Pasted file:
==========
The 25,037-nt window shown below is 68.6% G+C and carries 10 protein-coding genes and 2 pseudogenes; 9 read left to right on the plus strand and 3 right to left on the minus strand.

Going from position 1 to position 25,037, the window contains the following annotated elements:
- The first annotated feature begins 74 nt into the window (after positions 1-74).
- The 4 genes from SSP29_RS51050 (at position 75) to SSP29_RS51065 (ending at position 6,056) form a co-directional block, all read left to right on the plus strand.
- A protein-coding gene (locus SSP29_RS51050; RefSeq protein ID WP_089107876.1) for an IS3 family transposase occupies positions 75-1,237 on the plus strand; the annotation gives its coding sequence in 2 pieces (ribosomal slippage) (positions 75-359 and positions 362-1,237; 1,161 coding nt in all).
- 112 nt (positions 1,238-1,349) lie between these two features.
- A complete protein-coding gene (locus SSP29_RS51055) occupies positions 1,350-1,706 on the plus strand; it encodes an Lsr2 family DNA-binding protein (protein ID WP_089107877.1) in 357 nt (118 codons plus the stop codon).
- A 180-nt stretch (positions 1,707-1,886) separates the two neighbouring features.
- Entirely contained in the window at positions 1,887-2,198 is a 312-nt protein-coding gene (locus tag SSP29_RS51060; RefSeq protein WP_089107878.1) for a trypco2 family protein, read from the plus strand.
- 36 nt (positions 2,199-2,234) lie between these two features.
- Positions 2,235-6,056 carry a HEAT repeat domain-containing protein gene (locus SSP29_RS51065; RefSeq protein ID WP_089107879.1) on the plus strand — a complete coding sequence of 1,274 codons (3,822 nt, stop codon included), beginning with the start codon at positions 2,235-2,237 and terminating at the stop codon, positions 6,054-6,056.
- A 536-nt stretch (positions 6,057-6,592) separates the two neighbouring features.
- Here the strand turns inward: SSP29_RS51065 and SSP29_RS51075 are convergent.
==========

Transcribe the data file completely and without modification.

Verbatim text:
The 25,037-nt window shown below is 68.6% G+C and carries 10 protein-coding genes and 2 pseudogenes; 9 read left to right on the plus strand and 3 right to left on the minus strand.

Going from position 1 to position 25,037, the window contains the following annotated elements:
- The first annotated feature begins 74 nt into the window (after positions 1-74).
- The 4 genes from SSP29_RS51050 (at position 75) to SSP29_RS51065 (ending at position 6,056) form a co-directional block, all read left to right on the plus strand.
- A protein-coding gene (locus SSP29_RS51050; RefSeq protein ID WP_089107876.1) for an IS3 family transposase occupies positions 75-1,237 on the plus strand; the annotation gives its coding sequence in 2 pieces (ribosomal slippage) (positions 75-359 and positions 362-1,237; 1,161 coding nt in all).
- 112 nt (positions 1,238-1,349) lie between these two features.
- A complete protein-coding gene (locus SSP29_RS51055) occupies positions 1,350-1,706 on the plus strand; it encodes an Lsr2 family DNA-binding protein (protein ID WP_089107877.1) in 357 nt (118 codons plus the stop codon).
- A 180-nt stretch (positions 1,707-1,886) separates the two neighbouring features.
- Entirely contained in the window at positions 1,887-2,198 is a 312-nt protein-coding gene (locus tag SSP29_RS51060; RefSeq protein WP_089107878.1) for a trypco2 family protein, read from the plus strand.
- 36 nt (positions 2,199-2,234) lie between these two features.
- Positions 2,235-6,056 carry a HEAT repeat domain-containing protein gene (locus SSP29_RS51065; RefSeq protein ID WP_089107879.1) on the plus strand — a complete coding sequence of 1,274 codons (3,822 nt, stop codon included), beginning with the start codon at positions 2,235-2,237 and terminating at the stop codon, positions 6,054-6,056.
- A 536-nt stretch (positions 6,057-6,592) separates the two neighbouring features.
- Here the strand turns inward: SSP29_RS51065 and SSP29_RS51075 are convergent.